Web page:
The Bush ads: It’s going to be a long 8 months
Now that the primaries are effectively over and John Kerry has won the Democratic Presidential nomination, everyone in politics is talking about the just-unveiled Bush-Cheney ’04 campaign ads.
Every cable TV talking head, columnist, pundit and self-styled ‘expert’ is judging these advertisements. And you can even see these 3 commercials – plus last month’s first ‘internet’ ad – online and judge for yourself.
Here are some observations about the entire subject:
1) In the Presidential race where both candidates get enormous amounts of free air time on the news all day and night long, TV commercials are vastly over-rated. Twenty years ago – before cable took over the nation – commercials were crucial in lesser races because the candidates were fighting just to be seen and heard. But a presidential nominee gets tons of news coverage – for free.
2) America has changed – radically: Many homes now have access to literally hundreds of satellite or cable TV stations. This means that the ‘reach’ of political ads is diffused. Fewer people see them.
3) American voters are also more ‘immune’ to the effects of commercials. Call it cynicism but voters have by now seen literally thousands of similar ads all crafted by the same handful of over-hyped ‘campaign consultants’ who use a basic formula to make political commercials. Mixed in with zillions of spots for kitty litter, lite beer and lingerie the actual power of these political ads is greatly reduced.
4) The new McCain-Feingold Campaign Finance Law mandates that all campaign ads have the candidate’s voice on the spot claiming, “I am so-and-so and I have approved this commercial.” The intended result of this is to reduce so-called ‘attack ads’ or ‘negative ads.’ The feeling being that a candidate will be afraid to be so closely linked to a spot trashing his opponent. Thus, it is predicted, ads this year – the first year under this law – will be more ‘tame.’
5) All of the political world – including Team Kerry – is awaiting the beginning of the Bush Air War. It is almost like Saddam and his minions a year ago awaiting the inevitable ‘Shock & Awe’ bombing of Baghdad. With well over $100 million in the bank ear-marked for pre-convention TV advertising, the Bush-Cheney ’04 campaign has a lot riding on these commercials.
1) These long-awaited TV spots are going to have much less impact than everyone anticipates.
2) Because everyone knew they were coming – especially the next round of anti-Kerry ads – Team Kerry will be ready to rebut them with their own spate of ads. And the rule now in politics is simple: any charge left unanswered is a charge that sticks. But if it is immediately answered it is neutralized. Kerry has learned from Clinton’s 1992 War Room mentality. You’ll notice all through this primary process that every time Kerry is attacked – by either a fellow Democrat or by a GOP official – Kerry is right on TV answering the charge in the very same news cycle – and firing back another charge.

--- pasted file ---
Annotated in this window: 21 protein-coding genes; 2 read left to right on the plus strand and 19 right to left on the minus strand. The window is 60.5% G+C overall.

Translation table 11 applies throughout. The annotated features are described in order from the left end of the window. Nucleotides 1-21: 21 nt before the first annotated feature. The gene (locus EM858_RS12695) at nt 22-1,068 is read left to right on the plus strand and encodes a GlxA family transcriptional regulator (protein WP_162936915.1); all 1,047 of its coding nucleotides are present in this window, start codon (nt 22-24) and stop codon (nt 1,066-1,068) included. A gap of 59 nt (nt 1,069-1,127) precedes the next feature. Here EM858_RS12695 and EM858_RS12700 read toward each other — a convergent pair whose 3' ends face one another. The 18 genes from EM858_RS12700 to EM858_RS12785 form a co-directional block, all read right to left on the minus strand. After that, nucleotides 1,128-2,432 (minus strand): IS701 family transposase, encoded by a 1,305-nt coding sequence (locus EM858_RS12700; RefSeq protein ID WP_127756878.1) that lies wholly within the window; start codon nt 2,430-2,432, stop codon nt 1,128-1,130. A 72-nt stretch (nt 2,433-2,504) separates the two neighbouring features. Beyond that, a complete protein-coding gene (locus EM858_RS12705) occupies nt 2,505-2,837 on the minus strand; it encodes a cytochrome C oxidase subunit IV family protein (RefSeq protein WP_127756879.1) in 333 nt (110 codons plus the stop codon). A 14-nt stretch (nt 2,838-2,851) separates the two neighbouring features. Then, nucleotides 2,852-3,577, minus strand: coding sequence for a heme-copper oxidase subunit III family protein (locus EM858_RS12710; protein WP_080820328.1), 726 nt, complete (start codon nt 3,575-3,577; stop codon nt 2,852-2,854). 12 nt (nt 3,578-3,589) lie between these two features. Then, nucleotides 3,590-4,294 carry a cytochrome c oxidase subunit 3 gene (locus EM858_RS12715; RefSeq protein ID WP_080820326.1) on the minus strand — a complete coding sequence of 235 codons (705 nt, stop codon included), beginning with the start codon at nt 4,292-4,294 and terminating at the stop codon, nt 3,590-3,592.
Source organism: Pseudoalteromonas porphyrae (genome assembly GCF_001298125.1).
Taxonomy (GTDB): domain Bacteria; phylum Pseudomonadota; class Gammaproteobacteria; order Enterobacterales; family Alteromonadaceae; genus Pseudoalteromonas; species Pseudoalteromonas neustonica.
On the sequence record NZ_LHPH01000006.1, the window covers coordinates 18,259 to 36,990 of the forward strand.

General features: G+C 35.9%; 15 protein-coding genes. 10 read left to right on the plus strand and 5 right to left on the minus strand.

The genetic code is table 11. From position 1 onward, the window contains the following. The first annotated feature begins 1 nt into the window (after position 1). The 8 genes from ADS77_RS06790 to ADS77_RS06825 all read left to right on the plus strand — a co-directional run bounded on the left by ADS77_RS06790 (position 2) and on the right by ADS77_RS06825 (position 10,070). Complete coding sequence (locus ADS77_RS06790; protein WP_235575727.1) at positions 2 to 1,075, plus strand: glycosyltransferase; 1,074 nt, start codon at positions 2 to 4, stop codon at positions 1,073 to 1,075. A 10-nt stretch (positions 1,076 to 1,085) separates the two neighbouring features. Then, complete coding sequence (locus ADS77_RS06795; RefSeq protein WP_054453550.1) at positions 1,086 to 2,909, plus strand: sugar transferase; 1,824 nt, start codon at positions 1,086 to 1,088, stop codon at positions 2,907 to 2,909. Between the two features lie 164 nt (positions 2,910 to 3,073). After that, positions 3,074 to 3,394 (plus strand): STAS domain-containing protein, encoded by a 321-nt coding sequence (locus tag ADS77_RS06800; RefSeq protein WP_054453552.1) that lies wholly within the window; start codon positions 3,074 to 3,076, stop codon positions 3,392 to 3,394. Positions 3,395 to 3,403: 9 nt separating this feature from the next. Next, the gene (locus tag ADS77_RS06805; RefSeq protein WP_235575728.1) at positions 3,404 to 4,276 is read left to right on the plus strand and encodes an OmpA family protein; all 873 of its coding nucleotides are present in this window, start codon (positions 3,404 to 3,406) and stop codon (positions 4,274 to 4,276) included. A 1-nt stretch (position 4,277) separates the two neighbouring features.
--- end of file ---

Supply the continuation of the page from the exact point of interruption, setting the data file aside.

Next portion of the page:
3) Bush-Cheney should not have to reply on TV ads to save their presidency. If – after three years in office – things aren’t headed in the right direction, TV commercials won’t make a dime’s worth of difference.
4) So-called ‘negative ads’ are the key to politics. Why? Because they show an opponent’s real record – the part he or she does not wants the voters to know. McCain-Feingold’s attempt to limit negative ads is all part of Congress’ Incumbent Protection Act – a not-so-subtle attempt to keep their jobs forever. Limiting attacks on themselves only helps them keep their jobs longer. It is simply wrong to in any way limit the exposure of someone’s public record.
5) Fall-out: as this column is being written it is clear that the national news media is going into a frenzy over today’s revelations that 9/11 families and New York firefighters are up in arms over the use of Ground Zero photographs in these Bush ads. This may very well turn into a negative story for Bush-Cheney ’04 – and they may have to back-track and remove those images from the spots.
6) Similarly, the soo-to-appear anti-Kerry spots will be closely vetted by the media. If there is one mistake, exaggeration or error, the ad will turn out to hurt the President’s campaign more than Kerry.
7) Again, I repeat: this who focus on these ads is over-rated. The campaign is about the economy, jobs and Iraq. TV commercials won’t and don’t matter – except as a negative story.
Well, we have 8 more months of this. It is going to be a long, long year!